I'm not criticizing Musk for basically co-opting an idea from a century ago. I'm pointing out that he hasn't gotten the slightest bit closer to the stated goal that anyone else, and that this test track(which is basically what it is), doesn't get them any closer to running a "hyperloop" instead of just being Musk's personal subway shortcut.
     
  22. serpretetsky

    serpretetsky [H]ard|Gawd

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    Which articles are you referring to? This is Loop (not HyperLoop). Boring doesn't claim anything about speeds above 155mph on their website:
    maybe I missed something?

    Loop does not have a goal of 500+mph trains or vacuums.

    Here is information about the tunnel that is supposedly opening on Dec 10
    https://www.boringcompany.com/testtunnel
     
  23. rudy

    rudy [H]ardForum Junkie

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    On top of that cargo doesn't usually need to go fast, speed takes energy and if you are transporting cargo you don't want to increase the price by increasing the energy consumption. Regardless of any physics arguments you have a value issue. If a hyperloop was fast sure they might put overnight packages on it or special use cargo but not your usual packages.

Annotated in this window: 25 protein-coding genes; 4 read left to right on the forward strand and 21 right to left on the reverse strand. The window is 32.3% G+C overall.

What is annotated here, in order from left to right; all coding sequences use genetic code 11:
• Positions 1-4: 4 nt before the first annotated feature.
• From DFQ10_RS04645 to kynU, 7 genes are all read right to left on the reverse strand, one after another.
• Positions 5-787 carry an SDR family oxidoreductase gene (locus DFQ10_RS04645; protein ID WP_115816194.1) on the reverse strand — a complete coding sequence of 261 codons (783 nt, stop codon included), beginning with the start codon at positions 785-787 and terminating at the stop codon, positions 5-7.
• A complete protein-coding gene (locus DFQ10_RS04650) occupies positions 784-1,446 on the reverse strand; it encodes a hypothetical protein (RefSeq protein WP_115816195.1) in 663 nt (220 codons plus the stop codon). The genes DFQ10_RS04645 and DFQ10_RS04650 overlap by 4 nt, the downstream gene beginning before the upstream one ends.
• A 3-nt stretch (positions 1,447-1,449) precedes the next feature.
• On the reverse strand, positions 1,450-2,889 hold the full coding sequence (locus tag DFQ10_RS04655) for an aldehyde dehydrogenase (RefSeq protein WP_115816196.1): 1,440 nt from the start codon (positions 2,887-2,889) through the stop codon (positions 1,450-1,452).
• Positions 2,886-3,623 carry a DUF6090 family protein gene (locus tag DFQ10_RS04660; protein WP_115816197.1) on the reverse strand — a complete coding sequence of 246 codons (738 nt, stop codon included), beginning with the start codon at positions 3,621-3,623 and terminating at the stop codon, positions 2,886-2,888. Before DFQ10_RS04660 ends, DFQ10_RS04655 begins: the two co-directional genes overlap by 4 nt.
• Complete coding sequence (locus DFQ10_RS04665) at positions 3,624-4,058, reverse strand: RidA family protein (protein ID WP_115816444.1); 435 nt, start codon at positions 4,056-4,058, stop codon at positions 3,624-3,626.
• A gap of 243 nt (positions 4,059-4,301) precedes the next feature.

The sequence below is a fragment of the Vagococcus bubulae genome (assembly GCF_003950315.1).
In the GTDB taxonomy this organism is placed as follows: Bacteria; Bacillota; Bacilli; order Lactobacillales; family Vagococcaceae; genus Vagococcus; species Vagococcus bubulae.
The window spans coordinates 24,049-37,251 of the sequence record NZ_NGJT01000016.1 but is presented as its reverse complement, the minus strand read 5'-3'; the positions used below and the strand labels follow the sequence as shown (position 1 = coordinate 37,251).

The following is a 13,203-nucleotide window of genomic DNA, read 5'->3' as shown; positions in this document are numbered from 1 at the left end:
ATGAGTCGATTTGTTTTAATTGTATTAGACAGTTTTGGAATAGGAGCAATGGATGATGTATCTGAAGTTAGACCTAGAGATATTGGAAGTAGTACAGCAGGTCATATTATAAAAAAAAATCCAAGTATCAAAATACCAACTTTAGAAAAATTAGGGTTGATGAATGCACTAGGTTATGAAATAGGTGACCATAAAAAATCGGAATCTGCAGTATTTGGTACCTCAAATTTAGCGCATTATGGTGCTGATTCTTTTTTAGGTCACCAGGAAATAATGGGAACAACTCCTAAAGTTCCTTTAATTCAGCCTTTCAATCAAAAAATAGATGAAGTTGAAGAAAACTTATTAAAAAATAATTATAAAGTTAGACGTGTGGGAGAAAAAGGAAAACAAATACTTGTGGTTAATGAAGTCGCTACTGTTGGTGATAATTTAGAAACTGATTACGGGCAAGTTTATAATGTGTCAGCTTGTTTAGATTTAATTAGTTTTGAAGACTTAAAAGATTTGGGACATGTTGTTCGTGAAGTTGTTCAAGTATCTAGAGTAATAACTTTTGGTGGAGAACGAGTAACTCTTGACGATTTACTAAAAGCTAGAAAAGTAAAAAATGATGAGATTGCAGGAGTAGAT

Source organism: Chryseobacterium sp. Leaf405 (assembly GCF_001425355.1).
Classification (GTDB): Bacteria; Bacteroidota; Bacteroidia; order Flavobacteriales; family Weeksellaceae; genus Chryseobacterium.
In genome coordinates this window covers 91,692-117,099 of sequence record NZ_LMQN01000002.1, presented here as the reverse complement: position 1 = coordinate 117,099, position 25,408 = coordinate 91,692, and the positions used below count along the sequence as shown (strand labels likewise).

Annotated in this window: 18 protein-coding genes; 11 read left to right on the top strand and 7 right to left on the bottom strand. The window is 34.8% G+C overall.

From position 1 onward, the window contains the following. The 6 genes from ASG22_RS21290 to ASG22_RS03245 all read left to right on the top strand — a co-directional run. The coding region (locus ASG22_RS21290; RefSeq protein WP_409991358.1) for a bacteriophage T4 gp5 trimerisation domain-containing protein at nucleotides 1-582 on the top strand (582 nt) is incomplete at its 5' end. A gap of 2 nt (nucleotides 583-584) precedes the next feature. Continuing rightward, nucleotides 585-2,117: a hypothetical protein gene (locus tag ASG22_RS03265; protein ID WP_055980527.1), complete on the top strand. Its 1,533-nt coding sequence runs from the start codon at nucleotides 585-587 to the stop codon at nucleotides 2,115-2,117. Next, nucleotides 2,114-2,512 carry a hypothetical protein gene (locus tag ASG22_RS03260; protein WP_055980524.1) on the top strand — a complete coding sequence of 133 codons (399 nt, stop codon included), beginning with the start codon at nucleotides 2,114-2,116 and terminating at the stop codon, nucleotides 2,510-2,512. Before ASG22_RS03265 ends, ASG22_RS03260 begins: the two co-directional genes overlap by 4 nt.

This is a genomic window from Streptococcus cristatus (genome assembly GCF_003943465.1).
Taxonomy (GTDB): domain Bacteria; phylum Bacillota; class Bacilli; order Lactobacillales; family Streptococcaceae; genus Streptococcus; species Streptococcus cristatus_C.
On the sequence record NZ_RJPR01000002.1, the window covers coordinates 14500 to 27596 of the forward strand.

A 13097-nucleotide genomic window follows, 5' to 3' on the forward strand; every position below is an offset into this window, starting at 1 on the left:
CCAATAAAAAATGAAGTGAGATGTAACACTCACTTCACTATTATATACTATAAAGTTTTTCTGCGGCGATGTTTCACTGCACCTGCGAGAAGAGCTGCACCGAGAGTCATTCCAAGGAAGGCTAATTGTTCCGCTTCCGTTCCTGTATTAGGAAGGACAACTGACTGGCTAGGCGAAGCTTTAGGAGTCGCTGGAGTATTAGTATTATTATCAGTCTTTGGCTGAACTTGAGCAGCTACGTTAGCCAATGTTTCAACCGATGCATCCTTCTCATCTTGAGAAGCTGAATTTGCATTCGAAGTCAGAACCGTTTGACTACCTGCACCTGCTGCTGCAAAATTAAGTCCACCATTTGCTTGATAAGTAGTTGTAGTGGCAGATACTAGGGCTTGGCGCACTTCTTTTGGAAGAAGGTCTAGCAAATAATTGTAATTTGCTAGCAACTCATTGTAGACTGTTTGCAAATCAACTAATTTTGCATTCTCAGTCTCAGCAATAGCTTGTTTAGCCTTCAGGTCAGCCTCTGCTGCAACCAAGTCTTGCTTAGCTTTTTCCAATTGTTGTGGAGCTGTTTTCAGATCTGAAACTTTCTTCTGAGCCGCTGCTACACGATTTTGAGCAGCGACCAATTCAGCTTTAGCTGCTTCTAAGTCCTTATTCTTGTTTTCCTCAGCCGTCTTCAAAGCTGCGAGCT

24. filip

    filip [H]ard|Gawd

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    Yeah, you know the article linked in the OP. That I guess no one read as usual. I'll admit this one is a little harder to click on than average, the hyper link to the article is the word hopes in the OP, there you will find what I found.
    Like I said very underwhelming.
     
  25. Merc1138

    Merc1138 2[H]4U

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    You don't understand why anyone is mentioning the hyperloop, that this obviously isn't? Try reading the thread title?
     
  26. serpretetsky

    serpretetsky [H]ard|Gawd

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    Yeah I see it now, thanks. I skimmed the articles before but was having trouble finding that part.
    I thought it was agreed that the thread title got it wrong and this isn't hyperloop.
    https://www.cnbc.com/2018/10/22/elon-musk-says-first-tunnel-is-almost-done-opens-dec-10-tweet.html
    https://www.marketwatch.com/story/e...ll-be-open-to-the-public-on-dec-10-2018-10-22
    Say nothing about hyperloop. Boring's website says nothing about this being part of a hyperloop test. The videos posted for the system look nothing like the hyperloop project videos I've seen before.